It's one set apiece. Nine games each. As night fell at Roland Garros, 25th seed Juan Martin Del Potro had battled favorite Djokovic to a 3-6, 6-3 draw. In the process he's set himself up for the biggest upset of the year.
There are several reasons why Del Potro will beat Djokovic once play resumes at the French Open.
For one, Del Potro is far better than his 25th seeding. As the ESPN crew repeated over and over, when Del Potro is finally fully healthy, the big hitting Argentine should quickly return to the top five in the world and probably higher (the way he's playing he's looking like he's ahead of schedule).
Del Potro has the all court game that can give opponents fits. He hits with power but also moves surprisingly well for a guy 6'6". More importantly for this tournament, Del Potro is comfortable on clay. Growing up in Argentina, clay is his natural surface. While his big-hitting game is more built for hard courts, unlike other big hitters who can't wait for Wimbledon and the summer season, Del Potro isn't afraid of the dirt.
In fact, he's had considerable success on the red clay here in Paris. In 2009, Del Potro beat Tsonga and clay court specialist Robredo on the way to the semifinals, proving that not only does he like the big stage, he doesn't get phased by it either.
Again today, Del Potro proved there is more to his game than a big serve and forehand. Against Djokovic, Del Potro came out guns blazing bludgeoning groundstrokes and hitting ferocious first serves up the middle. Rather than blow Djokovic off the court, the two seed calmly took his opponent's pace and used it against him.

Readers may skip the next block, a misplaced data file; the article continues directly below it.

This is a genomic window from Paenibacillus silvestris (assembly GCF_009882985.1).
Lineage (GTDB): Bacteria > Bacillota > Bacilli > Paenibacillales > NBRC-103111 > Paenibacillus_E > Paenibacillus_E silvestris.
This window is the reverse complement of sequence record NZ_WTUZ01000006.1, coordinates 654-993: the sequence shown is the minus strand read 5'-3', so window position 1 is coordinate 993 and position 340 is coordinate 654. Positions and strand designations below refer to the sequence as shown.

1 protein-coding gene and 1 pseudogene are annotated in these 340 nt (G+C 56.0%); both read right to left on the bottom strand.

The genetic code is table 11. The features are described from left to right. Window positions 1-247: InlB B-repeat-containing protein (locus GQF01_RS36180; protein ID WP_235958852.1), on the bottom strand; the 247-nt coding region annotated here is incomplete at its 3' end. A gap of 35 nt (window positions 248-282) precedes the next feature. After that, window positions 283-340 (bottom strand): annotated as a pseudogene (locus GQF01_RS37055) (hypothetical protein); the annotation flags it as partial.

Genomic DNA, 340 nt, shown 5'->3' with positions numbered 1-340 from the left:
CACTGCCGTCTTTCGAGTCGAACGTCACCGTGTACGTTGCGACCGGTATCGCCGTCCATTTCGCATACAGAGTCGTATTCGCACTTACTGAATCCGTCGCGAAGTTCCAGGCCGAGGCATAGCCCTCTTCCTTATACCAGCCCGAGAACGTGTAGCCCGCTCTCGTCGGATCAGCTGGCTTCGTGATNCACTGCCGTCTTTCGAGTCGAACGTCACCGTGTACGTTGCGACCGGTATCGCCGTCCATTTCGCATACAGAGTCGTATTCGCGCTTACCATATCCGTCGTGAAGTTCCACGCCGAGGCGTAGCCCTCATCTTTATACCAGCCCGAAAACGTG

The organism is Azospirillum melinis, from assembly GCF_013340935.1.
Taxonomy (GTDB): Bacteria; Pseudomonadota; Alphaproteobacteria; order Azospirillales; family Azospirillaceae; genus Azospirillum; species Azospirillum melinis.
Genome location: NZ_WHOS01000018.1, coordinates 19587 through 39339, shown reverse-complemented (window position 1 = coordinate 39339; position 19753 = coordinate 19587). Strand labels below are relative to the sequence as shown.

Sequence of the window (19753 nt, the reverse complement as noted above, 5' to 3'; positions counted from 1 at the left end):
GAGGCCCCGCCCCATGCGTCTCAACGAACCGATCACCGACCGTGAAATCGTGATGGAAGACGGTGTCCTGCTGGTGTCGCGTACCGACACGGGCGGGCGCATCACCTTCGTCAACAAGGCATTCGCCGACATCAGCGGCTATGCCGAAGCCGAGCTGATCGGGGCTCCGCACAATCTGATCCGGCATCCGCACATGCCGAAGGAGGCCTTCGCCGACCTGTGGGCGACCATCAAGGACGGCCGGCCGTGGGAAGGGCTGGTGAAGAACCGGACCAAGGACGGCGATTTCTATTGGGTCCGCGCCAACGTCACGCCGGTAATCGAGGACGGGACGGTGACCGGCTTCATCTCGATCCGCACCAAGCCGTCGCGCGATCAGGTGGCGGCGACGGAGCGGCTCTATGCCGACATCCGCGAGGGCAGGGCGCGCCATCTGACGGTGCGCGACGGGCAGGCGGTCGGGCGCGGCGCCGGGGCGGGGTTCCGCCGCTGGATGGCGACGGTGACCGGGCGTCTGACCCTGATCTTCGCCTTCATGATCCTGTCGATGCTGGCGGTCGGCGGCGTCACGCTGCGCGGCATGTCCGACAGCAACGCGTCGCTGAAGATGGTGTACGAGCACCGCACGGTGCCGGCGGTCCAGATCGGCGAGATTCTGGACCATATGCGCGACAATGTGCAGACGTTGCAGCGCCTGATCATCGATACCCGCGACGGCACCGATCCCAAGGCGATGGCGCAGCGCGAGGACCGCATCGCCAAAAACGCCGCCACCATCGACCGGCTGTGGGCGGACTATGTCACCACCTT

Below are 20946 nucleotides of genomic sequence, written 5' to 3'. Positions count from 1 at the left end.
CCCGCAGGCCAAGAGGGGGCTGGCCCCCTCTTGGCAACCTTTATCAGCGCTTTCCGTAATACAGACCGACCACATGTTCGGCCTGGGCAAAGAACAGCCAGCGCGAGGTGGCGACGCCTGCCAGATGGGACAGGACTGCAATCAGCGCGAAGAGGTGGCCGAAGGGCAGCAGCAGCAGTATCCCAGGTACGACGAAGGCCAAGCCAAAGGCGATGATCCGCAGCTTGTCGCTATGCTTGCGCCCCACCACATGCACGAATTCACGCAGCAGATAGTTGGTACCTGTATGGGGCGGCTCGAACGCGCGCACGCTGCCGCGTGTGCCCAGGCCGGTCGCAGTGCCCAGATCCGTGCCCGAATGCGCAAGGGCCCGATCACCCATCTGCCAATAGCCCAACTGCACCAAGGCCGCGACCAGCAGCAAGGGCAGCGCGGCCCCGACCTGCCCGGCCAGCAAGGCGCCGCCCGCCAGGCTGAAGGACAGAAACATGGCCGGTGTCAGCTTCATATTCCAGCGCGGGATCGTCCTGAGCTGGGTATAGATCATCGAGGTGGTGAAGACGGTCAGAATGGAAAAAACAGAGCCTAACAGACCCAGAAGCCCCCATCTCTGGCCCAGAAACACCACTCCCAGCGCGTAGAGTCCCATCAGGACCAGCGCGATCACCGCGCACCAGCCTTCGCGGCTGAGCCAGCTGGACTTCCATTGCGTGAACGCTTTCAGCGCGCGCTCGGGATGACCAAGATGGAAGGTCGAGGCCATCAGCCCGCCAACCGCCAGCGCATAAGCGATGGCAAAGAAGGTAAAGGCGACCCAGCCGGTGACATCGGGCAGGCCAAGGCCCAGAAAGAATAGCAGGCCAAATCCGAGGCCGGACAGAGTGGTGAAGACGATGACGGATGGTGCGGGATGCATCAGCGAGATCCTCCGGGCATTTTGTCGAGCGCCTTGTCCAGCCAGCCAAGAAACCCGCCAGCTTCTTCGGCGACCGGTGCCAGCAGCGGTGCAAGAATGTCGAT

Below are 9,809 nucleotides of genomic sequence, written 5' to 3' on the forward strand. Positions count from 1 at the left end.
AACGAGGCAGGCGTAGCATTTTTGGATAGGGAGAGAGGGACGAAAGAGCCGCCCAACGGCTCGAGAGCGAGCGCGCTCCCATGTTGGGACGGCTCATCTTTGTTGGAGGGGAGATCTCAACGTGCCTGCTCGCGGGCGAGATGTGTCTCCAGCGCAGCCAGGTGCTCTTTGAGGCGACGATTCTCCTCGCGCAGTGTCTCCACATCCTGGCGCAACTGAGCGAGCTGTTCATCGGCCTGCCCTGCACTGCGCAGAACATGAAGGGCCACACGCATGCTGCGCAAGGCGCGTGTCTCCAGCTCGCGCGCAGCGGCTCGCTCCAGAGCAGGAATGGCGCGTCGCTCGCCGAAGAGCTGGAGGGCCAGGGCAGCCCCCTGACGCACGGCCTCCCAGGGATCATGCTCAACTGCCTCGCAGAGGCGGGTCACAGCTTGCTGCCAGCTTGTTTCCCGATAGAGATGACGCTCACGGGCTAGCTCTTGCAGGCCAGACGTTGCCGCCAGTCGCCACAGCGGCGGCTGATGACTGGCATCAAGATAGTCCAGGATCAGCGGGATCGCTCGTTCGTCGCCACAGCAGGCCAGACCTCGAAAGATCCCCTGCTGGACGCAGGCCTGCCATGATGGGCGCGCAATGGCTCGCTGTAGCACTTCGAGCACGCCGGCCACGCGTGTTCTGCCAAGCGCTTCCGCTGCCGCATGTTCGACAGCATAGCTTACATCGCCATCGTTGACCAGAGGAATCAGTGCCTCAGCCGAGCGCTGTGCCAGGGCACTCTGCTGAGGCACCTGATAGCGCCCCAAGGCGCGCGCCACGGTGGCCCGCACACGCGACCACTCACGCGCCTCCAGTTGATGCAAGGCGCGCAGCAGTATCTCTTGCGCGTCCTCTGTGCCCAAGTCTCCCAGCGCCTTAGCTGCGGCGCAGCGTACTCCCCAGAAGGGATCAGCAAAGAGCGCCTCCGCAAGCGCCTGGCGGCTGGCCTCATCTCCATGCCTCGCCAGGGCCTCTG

In such situations when an opponent seems unflappable, a player will often self destruct. After giving Djokovic his best effort and still losing the first set, it looked like Djokovic would breeze through on his way to his 42nd—and record tying—straight win.
Not so fast. Instead of losing his cool and succumbing to a sense of hopelessness, Del Potro calmly switched tactics. He took pace off the ball, put more air under it and started hitting down the middle thus limiting Djokovic's angles. On his serve too he started using more body serves to jam Djokovic.
The change paid off. Before long it was Djokovic who was noticeably agitated. Towards the end of the set Djokovic feigned throwing his racket. At other points during the match you could see Djokovic muttering in frustration confounded both by the dazzling shots his opponent was making and his own unforced errors.
The more irritated Djokovic became the more comfortable Del Potro grew. In short, Del Potro has done what no other player has managed so far this year: he flustered Djokovic.
Besides his mental acumen and ability to adjust his game plan on the fly, Del Potro has one other aspect in his favor. The French Open's scheduling screwup, which caused the match to go on late and thus force the two to finish tomorrow, provides Del Potro with a crucial break.
Still not 100 percent physically fit, Del Potro can use the time to rest and recover. Currently one of the fittest players on tour, Djokovic no longer has the luxury of wearing down Del Potro by extending the match . Furthermore the night off allows Del Potro's confidence to swell and for he and his coaches to refine his game plan even further.
It won't be easy and it seems likely that the match will go the distance, but given Del Potro's big game and fortuitous luck, don't be surprised if Djokovic falls one match short of tying McEnroe's consecutive match win streak.
Del Potro in five.